We are equally concerned with the arrangements made for the appeal process for parents and carers since they will essentially not be allowed to challenge the grades.   


  • Continue to ensure provision of free access to digital learning – laptops, broadband, and training – to ALL children and families as well as paper-based resources without an expectation that learning from home can or should ever replace learning in school. 
  • Listen to the recommendations of Black educators, Black parents and race equality organisations on teacher assessment and unconscious bias to ensure no child is disadvantaged by the decisions made in the Summer of 2020. 
  • Issue Local Authority additional powers to ensure schools are able to adhere to their statutory obligation in providing delivery of National Curriculum subjects to all pupils whilst in lockdown and hold to account those that are failing to do so. 

Books to begin ‘decolonising’ the English secondary curriculum

Author: Camille London-Miyo

Below is a selection of books by Global Majority Writers chosen by educators at the NEU Decolonising the Curriculum Conference in December 2019 

Participants who attended a workshop entitled “How to make the English Secondary Curriculum more relevant for the communities we seek to serve “ were asked to list texts written by Global Majority writers that they have used within the Curriculum from Key stage 2 to Key Stage 4. 

Our aim was to challenge and widen the resources available to English teachers within the reformed curriculum.  

Suggested titles: 

Under the Udala Trees  Chinelo Okparanta 
Half of a yellow sun Chimamanda Ngozi Adichie 
The God of Small things Arundhati Roy 
Things fall apart Chinua Achebe 
Arrow if God  Chinua Achebe 
No longer at ease Chinua Achebe 
The Rice Mother Rani Manicka 
A Small Place Jamaica Kincaid 
Purple Hibiscus Chimamanda Ngozi Adichie 
Telephone Conversation  Wole Soyinka  
Refugee mother and Child  Chinua Achebe  
Roll of thunder Mildred Taylor 
47 Walter Moseley 
Anita and Me Meera Syal 
City of Brass  S.A. Chakraborty 
The hate u give Angie Thomas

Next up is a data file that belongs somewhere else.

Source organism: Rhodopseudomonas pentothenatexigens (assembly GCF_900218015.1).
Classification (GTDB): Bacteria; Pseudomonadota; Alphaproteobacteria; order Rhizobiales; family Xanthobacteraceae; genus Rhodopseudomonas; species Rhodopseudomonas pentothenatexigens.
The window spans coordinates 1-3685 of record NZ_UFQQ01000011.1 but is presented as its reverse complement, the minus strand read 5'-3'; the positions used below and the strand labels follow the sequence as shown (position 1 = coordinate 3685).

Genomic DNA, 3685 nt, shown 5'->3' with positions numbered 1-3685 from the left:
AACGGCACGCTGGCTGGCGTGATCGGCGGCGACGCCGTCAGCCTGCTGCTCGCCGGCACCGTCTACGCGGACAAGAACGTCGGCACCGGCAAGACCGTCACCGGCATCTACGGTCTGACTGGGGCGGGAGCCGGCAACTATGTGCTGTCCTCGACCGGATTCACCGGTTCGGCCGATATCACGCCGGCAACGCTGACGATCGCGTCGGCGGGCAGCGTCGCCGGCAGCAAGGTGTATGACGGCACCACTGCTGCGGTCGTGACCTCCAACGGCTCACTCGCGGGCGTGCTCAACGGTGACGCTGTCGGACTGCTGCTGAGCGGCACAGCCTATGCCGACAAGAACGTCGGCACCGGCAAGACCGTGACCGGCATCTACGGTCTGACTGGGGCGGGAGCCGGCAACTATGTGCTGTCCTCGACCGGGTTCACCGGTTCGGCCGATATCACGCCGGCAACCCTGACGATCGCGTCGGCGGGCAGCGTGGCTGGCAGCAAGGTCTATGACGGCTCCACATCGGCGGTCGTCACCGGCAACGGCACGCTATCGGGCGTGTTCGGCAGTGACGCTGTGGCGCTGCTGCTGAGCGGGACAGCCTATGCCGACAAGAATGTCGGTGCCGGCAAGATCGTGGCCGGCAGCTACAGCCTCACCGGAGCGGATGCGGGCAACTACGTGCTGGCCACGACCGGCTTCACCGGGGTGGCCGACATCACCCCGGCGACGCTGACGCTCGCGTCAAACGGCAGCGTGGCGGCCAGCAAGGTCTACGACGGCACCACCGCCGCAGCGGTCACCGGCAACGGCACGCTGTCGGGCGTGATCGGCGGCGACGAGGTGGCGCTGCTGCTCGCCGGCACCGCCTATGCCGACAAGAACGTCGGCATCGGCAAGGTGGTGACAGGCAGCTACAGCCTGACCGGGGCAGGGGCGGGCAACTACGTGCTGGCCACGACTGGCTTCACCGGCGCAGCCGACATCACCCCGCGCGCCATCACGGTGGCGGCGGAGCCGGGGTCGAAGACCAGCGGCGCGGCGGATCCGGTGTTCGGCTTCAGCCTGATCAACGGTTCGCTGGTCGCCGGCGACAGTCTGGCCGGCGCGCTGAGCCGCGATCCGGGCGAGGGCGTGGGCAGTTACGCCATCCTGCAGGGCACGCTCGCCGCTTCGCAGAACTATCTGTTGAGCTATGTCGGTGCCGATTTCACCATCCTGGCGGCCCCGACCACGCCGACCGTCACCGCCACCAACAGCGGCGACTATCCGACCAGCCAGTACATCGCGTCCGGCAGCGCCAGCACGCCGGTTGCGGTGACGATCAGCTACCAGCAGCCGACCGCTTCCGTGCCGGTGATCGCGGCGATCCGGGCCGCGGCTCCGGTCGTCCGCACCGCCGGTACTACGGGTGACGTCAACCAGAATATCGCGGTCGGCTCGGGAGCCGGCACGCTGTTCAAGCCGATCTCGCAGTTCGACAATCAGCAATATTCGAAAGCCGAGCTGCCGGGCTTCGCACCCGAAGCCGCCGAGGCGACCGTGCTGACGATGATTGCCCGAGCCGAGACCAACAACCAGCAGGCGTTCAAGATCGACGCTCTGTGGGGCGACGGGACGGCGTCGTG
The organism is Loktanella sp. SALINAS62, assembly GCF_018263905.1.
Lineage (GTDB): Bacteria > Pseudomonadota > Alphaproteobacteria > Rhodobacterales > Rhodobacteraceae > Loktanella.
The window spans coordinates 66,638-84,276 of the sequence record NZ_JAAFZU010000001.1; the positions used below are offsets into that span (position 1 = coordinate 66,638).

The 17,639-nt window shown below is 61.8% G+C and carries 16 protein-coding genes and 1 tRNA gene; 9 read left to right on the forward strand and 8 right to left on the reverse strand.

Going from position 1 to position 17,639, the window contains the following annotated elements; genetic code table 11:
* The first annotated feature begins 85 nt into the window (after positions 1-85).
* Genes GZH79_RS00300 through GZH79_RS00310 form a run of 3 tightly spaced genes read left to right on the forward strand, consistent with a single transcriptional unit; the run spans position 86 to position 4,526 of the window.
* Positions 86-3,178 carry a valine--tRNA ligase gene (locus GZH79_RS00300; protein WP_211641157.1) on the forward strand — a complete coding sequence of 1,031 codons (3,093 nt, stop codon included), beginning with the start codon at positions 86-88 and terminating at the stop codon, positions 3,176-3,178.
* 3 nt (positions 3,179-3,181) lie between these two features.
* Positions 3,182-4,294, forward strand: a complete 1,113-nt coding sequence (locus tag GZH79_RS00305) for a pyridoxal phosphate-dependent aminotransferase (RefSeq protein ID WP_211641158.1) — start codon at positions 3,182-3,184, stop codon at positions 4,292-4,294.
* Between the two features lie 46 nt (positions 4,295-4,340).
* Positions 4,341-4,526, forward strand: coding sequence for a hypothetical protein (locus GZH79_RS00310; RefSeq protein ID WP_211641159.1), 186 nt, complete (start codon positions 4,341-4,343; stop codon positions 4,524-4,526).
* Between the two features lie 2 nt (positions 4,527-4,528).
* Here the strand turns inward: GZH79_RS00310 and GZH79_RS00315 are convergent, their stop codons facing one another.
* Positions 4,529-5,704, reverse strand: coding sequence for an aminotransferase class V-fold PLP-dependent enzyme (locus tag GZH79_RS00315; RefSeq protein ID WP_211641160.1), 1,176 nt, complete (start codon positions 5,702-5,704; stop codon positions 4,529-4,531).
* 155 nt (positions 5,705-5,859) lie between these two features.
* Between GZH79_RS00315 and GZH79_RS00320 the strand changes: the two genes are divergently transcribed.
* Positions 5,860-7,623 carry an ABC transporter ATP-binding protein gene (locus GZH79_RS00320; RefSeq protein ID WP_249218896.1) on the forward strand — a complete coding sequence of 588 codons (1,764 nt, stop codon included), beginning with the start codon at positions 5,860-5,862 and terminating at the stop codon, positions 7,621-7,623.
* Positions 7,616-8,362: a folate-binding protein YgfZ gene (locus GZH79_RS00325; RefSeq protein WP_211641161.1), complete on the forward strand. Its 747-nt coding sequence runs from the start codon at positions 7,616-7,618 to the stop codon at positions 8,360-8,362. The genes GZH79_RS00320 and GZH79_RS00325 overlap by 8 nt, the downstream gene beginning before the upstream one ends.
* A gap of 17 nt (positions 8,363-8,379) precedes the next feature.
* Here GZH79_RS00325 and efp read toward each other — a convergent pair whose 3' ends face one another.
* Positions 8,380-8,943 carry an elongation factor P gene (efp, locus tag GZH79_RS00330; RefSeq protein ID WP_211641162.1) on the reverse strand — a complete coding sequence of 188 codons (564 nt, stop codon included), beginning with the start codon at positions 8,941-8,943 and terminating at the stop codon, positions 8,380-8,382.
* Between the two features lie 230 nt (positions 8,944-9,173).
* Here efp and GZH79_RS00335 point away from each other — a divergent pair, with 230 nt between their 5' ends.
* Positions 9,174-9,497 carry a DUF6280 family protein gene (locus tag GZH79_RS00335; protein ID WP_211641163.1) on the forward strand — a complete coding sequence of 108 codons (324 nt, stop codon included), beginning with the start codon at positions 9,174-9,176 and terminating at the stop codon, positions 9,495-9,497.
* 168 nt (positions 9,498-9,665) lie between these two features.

The House on Mango Street  Sandra Cisneros 
That thing around your neck  Chimamanda Ngozi Adichie 
Buddha of Suburbia  Hanif Kureishi 
White Teeth  Zadie Smith  
David’s story  Zoe Wicomb 
The beautiful ones are not yet born   Ayi kwei armah 
Kite Runner  Khaled Hosseini 
A thousand splendid suns Khaled Hosseini 
I know why the caged birds sing  Maya Angelou 
Face  Benjamin Zephaniah 
The Lonely Londoners  Samuel Selvon 
Migritude Shailja Patel 
Everfair Nisi Shawl 
Friday Black Nana Kwame Adjei-Brenyah 
Children in blood and bone  Tomi Adeyemi 
River of Fire  Helen Prejean 
Noughts and Crosses  Malorie Blackman 
Brick Lane  Monica Ali 
Sea of Poppies  Amitav Ghosh 
River of Smoke  Amitav Ghosh 
Flood of Fire  Amitav Ghosh 
And the mountains echoed  Khaled Hosseini 
The bluest eye  Toni Morrison  
Their eyes were watching God  Zora Neale Hurston  

Diary of a Black educator in lockdown

Author: Camille London-Miyo

It is April 30th, and the government has reported that there have been 26,711 COVID-19 related deaths across the United Kingdom to date.  We are all worried about the recent pandemic and the potential long-term effects on our communities. As Black educators we have become increasingly concerned about the impact of COVID-19 on black communities. We are worried by the high level of deaths amongst BAME staff in the NHS and the wider community.